I apologize right up front that this posting may be a bit disjointed – but the following bits are my initial thoughts in an rough attempt to get my arms around the subject of where growth will occur in the United States during the next fifty years. It is a personal view – but based on a lot of experience.
There are today two broad schools of thought on American growth. The first says we must return to the cities (use force if necessary), reuse and revitalize our urban centers, densify, and above all use transit to make this all happen. These are what I call Urban Centrists. The second school is certain that most of the new growth necessary to absorb the next 100 million Americans has to be in the outlying suburbs and small towns across the country. These are the Rural Decentrists.
I am a Rural Decentrist.
The growth of suburban and urban areas since the end of World War II has continued to feed this discussion to the point of rabid reaction and political leveraging. These schools have had their champions and buzz words. To mention a few: Transit Oriented Design (TOD), Traditional Neighborhood Design (TND), Edge Cities, New Urbanism, Neo-Traditional, Sustainable Development, Penturbia (the 5th Internal American Migration), Satellite Towns (a Cold War remainder?), Greenbelt Communities, and one of the most curiously recent, New Pedestrianism. Billions of dollars have been spent and made in each camp promoting and building their view, like Ebenezer Howard and Raymond Unwin one hundred years ago, of the Utopian community.
Each has their intrinsic value and success stories. The neighborhoods and villages built and reconstructed on the New Urbanist model are excellent examples of low density, mixed-use neighborhoods; their long term viability is yet to be determined. But it is safe to say they are very expensive and, for some, elitist in their maturity. These concepts are strong — their execution expensive.
Decentrist neighborhoods tend to be sprawling (there is that word) and are areas of growth connected to existing communities and towns. They are more affordable, adaptable, and accessible to more people. While not paradigms of planning in their choc-a-block layouts and executions they meet the most important need – demand. And yes this can lead to excess (witness the current housing mess), but the community designs are not the reason for their collapse.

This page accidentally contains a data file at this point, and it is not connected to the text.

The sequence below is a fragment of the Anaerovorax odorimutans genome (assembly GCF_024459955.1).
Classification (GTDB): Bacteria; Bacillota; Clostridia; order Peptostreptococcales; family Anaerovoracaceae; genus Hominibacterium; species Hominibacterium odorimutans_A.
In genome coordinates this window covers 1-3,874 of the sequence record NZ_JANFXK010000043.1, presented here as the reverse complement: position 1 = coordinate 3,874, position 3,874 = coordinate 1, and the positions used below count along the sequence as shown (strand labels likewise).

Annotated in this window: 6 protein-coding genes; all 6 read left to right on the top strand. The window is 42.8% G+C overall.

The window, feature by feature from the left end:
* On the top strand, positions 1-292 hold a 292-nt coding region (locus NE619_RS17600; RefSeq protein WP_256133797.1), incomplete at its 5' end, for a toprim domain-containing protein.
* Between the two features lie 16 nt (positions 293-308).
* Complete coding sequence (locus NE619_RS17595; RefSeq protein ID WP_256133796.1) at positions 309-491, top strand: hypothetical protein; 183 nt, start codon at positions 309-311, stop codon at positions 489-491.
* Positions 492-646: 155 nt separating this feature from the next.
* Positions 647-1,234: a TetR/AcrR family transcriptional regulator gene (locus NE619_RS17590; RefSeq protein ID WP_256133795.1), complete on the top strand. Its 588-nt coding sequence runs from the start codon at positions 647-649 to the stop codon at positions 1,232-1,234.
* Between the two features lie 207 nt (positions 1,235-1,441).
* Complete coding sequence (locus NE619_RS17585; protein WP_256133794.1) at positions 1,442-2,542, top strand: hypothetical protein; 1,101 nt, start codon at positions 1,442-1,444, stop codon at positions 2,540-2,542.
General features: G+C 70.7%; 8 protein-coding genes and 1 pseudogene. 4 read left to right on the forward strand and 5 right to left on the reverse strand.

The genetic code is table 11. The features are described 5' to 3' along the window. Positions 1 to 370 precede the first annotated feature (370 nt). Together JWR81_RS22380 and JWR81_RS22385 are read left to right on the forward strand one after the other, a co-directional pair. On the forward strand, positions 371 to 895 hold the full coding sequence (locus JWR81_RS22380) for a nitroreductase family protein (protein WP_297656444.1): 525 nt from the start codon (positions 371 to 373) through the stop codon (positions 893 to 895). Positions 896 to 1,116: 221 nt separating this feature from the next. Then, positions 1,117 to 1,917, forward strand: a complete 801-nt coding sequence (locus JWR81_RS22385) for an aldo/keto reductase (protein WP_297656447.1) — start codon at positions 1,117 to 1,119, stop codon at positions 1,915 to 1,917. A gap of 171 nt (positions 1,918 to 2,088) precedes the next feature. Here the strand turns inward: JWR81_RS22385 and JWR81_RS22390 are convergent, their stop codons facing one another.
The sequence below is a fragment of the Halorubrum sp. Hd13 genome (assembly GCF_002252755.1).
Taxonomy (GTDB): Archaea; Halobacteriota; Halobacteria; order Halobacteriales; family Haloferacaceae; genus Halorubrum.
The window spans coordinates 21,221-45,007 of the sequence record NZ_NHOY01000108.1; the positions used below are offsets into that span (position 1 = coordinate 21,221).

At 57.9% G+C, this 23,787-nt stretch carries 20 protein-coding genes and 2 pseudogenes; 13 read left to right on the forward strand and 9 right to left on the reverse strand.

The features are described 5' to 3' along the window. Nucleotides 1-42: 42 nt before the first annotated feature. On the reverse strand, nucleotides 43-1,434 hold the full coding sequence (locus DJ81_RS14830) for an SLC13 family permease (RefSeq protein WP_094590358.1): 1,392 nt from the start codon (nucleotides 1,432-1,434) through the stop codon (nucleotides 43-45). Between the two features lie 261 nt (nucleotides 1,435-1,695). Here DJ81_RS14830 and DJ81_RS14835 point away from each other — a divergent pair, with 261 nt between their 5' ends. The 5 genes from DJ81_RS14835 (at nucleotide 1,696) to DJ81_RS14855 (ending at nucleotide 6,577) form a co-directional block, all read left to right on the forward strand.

The fundamental flaw of each school is that old bugaboo, the marketplace. People can only rent or buy what they can afford (except the last few years). As land values increase (usually closer to urban centers) the costs to develop and build increase, sometimes substantially. The result is higher and higher housing costs. To counter this affect either units get smaller, densities rise, heights increase, or they become too expensive. The increase in price directly affects who buys and where. While the European model works (the expensive and really nice housing is downtown) for Paris, London and other old-world cities I suggest, quite strongly, that that is not the traditional American model.
The American housing model and its attendant marketplace is unforgiving – look at the current rates of foreclosures. Many foreclosures were based on the attempt to subvert the marketplace with political incentives (tax rebates, subsidies, and outright grants), others through fraud and deceit. I do not include those that face foreclosure due to illness and job loss — the market already includes these difficulties in its traditional model.
The rural decentrist model begins with a significantly lower basis in the land cost (land costs within a few miles of Urban Growth Boundaries can be 10% of the inside land values). Approval costs are less, utilities are significantly easier to build and the costs of labor - lower. No matter how loudly the centrist school stomps their collective feet; they cannot come close to offering the same competitive product to the marketplace. The urban areas do offer a more diverse society, more arts, more distractions, finer stores, restaurants, and even more and better opportunities for employment — but it is not a moral issue.
To attribute and/or apply a moral aspect to this growth is just wrong. This castigation continues to appear in articles and even books that espouse one form of development as intellectually and morally superior to others. Phooey. There is good development and bad development; there is profitable development and there is unprofitable. The marketplace takes care of the bad and unprofitable in a very unforgiving manner. Developers with high standards. imagination, and community spirit will continue to develop excellent projects no matter where they are located. And there will also be a lot of junk foisted on the public covered with sustainable green neo-traditional transit oriented worker’s housing labels (SGNTTO&WH).
There are state and national efforts to change how we grow through political muscle and legislation. These regulations fight the marketplace and its simple needs. They will become very costly and take revenues from more important community needs. I suggest a time-out, a sideline breather — put your hands on your knees and take a breath.
Off to Chicago tomorrow for a presentation and book signing in Park Forest, Illinois. Talk with ya’all next week.
Stay tuned . . . .